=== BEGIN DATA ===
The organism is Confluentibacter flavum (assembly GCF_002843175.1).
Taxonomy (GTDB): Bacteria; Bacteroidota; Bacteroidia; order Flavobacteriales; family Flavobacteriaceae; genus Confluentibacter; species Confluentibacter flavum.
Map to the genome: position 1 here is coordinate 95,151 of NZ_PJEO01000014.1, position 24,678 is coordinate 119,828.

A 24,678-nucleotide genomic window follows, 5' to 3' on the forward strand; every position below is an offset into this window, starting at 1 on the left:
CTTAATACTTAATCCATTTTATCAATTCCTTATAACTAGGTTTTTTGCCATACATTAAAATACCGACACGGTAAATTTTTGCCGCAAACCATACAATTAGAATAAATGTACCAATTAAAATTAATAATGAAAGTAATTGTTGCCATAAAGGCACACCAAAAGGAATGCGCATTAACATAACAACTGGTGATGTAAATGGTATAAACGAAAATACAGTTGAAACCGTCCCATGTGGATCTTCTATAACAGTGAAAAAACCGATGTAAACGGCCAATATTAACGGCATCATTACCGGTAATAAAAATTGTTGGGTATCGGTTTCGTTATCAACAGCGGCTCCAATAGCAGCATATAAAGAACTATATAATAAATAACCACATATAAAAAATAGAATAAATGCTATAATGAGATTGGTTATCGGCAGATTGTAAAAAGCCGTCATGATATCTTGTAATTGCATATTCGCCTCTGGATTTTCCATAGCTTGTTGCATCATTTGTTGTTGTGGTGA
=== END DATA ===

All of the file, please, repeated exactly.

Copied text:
The organism is Confluentibacter flavum (assembly GCF_002843175.1).
Taxonomy (GTDB): Bacteria; Bacteroidota; Bacteroidia; order Flavobacteriales; family Flavobacteriaceae; genus Confluentibacter; species Confluentibacter flavum.
Map to the genome: position 1 here is coordinate 95,151 of NZ_PJEO01000014.1, position 24,678 is coordinate 119,828.

A 24,678-nucleotide genomic window follows, 5' to 3' on the forward strand; every position below is an offset into this window, starting at 1 on the left:
CTTAATACTTAATCCATTTTATCAATTCCTTATAACTAGGTTTTTTGCCATACATTAAAATACCGACACGGTAAATTTTTGCCGCAAACCATACAATTAGAATAAATGTACCAATTAAAATTAATAATGAAAGTAATTGTTGCCATAAAGGCACACCAAAAGGAATGCGCATTAACATAACAACTGGTGATGTAAATGGTATAAACGAAAATACAGTTGAAACCGTCCCATGTGGATCTTCTATAACAGTGAAAAAACCGATGTAAACGGCCAATATTAACGGCATCATTACCGGTAATAAAAATTGTTGGGTATCGGTTTCGTTATCAACAGCGGCTCCAATAGCAGCATATAAAGAACTATATAATAAATAACCACATATAAAAAATAGAATAAATGCTATAATGAGATTGGTTATCGGCAGATTGTAAAAAGCCGTCATGATATCTTGTAATTGCATATTCGCCTCTGGATTTTCCATAGCTTGTTGCATCATTTGTTGTTGTGGTGA